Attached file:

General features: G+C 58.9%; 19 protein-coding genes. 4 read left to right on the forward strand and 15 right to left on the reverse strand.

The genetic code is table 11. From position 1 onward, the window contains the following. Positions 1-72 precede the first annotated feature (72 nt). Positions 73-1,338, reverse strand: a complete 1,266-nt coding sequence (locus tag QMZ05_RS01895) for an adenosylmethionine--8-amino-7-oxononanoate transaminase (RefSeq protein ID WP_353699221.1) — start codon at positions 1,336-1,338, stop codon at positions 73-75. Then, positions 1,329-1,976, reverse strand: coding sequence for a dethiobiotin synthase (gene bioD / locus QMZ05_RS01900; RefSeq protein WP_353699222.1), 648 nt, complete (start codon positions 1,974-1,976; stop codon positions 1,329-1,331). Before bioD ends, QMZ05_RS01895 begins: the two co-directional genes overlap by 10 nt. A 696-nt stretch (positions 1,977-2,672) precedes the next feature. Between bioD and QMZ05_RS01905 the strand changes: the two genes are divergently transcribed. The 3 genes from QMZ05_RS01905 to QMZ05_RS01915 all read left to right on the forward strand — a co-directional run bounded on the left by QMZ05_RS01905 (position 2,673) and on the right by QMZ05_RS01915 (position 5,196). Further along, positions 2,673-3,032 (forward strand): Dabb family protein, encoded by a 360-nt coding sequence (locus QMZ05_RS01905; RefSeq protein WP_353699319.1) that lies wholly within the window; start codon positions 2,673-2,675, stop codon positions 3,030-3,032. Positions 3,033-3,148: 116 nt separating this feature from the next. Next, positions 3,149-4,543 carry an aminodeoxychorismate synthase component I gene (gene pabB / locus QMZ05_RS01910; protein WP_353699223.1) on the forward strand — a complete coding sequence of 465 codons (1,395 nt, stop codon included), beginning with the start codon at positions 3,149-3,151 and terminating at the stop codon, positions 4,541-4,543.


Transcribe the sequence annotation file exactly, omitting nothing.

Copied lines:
General features: G+C 58.9%; 19 protein-coding genes. 4 read left to right on the forward strand and 15 right to left on the reverse strand.

The genetic code is table 11. From position 1 onward, the window contains the following. Positions 1-72 precede the first annotated feature (72 nt). Positions 73-1,338, reverse strand: a complete 1,266-nt coding sequence (locus tag QMZ05_RS01895) for an adenosylmethionine--8-amino-7-oxononanoate transaminase (RefSeq protein ID WP_353699221.1) — start codon at positions 1,336-1,338, stop codon at positions 73-75. Then, positions 1,329-1,976, reverse strand: coding sequence for a dethiobiotin synthase (gene bioD / locus QMZ05_RS01900; RefSeq protein WP_353699222.1), 648 nt, complete (start codon positions 1,974-1,976; stop codon positions 1,329-1,331). Before bioD ends, QMZ05_RS01895 begins: the two co-directional genes overlap by 10 nt. A 696-nt stretch (positions 1,977-2,672) precedes the next feature. Between bioD and QMZ05_RS01905 the strand changes: the two genes are divergently transcribed. The 3 genes from QMZ05_RS01905 to QMZ05_RS01915 all read left to right on the forward strand — a co-directional run bounded on the left by QMZ05_RS01905 (position 2,673) and on the right by QMZ05_RS01915 (position 5,196). Further along, positions 2,673-3,032 (forward strand): Dabb family protein, encoded by a 360-nt coding sequence (locus QMZ05_RS01905; RefSeq protein WP_353699319.1) that lies wholly within the window; start codon positions 2,673-2,675, stop codon positions 3,030-3,032. Positions 3,033-3,148: 116 nt separating this feature from the next. Next, positions 3,149-4,543 carry an aminodeoxychorismate synthase component I gene (gene pabB / locus QMZ05_RS01910; protein WP_353699223.1) on the forward strand — a complete coding sequence of 465 codons (1,395 nt, stop codon included), beginning with the start codon at positions 3,149-3,151 and terminating at the stop codon, positions 4,541-4,543.